This is a challenge for us all. But for young people in the maelstrom of peer pressure, testing, puberty and other challenges, it is far harder.
Perpetua Kirby and Rebecca Webb both contributed to this article.
Hope in the present
What do you save from your home when the cyclone comes and waters rise? How do you respond when, out of necessity, your parents work for a logging company that threatens global warming and the last remaining Brown-headed Spider monkeys on earth? These are the types of uncertainties faced by young people living in the Sundarbans delta of northeast India, and the lowland Chocó in the north of Ecuador. In a new research study, we are working with partners in these two regions, with Dr Anindita Saha and Dr Citlalli Morellos (Tesoro Escondido Reserve), to support young people to reflect deeply on how they experience and connect to their local sustainability issues.
In each region, researchers and artists are working with young people aged between 12 and 20 years old. Using creative and interactive activities — such as drawing, mapping and film-making — young people are encouraged to engage with a complex range of thoughts, feelings and opinions that they might have.
They can explore their experiences of sustainability through a range of different lenses, by:
The young people will be able to create artworks for themselves that suggest how they make sense of sustainability issues. They will exhibit their art locally. Those in the community will be invited to come along and look at, and talk about, the artworks with the young people who have produced them. There will be plenty of opportunities for discussion and deliberation. The purpose of this will be for everyone to consider any actions they may wish to take to address sustainability issues.
The interdisciplinary research team working on this project is trying to mirror the creative, deliberative approaches of the young people. This means that they are required to bring their different disciplinary knowledge together. Researchers from education, life sciences, environmental history and the arts will work, learn and challenge one another over the next few months in new and unfamiliar ways.*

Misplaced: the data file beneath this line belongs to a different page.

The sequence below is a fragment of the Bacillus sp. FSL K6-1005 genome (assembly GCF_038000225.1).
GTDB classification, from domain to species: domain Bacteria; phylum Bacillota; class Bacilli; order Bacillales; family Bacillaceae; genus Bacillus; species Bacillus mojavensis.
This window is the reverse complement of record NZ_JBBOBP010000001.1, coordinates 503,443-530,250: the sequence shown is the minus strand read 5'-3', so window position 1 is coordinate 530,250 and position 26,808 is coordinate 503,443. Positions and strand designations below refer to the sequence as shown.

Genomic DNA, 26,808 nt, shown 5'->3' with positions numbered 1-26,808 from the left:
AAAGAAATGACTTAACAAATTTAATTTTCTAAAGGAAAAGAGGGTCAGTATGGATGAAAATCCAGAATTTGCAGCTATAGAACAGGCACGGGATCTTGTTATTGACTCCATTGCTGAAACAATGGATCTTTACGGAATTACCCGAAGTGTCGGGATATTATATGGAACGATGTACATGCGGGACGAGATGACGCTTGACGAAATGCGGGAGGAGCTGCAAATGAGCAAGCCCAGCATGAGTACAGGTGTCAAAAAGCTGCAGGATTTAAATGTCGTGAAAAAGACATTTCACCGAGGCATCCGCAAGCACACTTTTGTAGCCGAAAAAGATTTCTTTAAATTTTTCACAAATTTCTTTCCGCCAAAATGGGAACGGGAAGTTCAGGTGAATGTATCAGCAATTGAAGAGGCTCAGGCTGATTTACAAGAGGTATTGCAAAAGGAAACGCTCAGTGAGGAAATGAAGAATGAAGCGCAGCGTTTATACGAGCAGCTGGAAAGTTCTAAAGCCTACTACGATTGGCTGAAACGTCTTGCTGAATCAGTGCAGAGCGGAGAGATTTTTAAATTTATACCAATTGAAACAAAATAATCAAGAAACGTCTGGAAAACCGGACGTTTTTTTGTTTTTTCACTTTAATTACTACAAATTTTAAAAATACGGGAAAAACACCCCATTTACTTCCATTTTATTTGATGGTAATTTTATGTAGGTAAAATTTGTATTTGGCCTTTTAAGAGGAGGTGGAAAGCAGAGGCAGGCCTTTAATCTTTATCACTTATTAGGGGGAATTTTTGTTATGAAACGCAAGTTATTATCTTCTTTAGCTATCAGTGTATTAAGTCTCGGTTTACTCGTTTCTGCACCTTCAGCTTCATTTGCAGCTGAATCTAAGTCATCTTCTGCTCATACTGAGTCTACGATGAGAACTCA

Entitled Hope in the Present, the aim of the research is to find out whether using creative and deliberative approaches might shift young people’s sense of hope: through attending to what is worth preserving in their everyday lives and by identifying possibilities for taking action with others.
* The research team includes those at the University of Sussex: Dr Rebecca Webb and Dr Perpetua Kirby (Education and Social Work), Dr Mika Peck (Life Sciences), Prof. Vinita Damodaran (Environmental History), Zuky Serper (artist), Tiffany Yan Wong and Juno Zhou (Childhood and Youth, Masters students). The Indian team: Dr Anindita Saha (museum and curation studies), Biswajit Mahakur (educationist) and Khitish Bishal (artist). The Ecuador team: Dr Citlalli Morelos (life sciences), Paola Ponciano (educationist) and Kata Kárath (filmmaker). Advisers: Prof. Janet Boddy (Education and Social Work, University of Sussex); Prof. Ian Scoones (Institute of Development Studies, University of Sussex), Prof. Paul Basu (anthropologiest; curator; film-maker; School of Oriental and African Studies, London).
The research is being funded by International Development Challenge Fund (IDCF) & Sussex Sustainability Research Programme (SSRP), financed by the University's Global Challenges Research Fund (GCRF) allocation.
The title, ‘hope in the present’, is borrowed from Naomi Hodgson, Joris Vlieghe and Piotr Zamojski’s Manifesto for a Post-Critical Pedagogy.
Perpetua Kirby & Rebecca Webb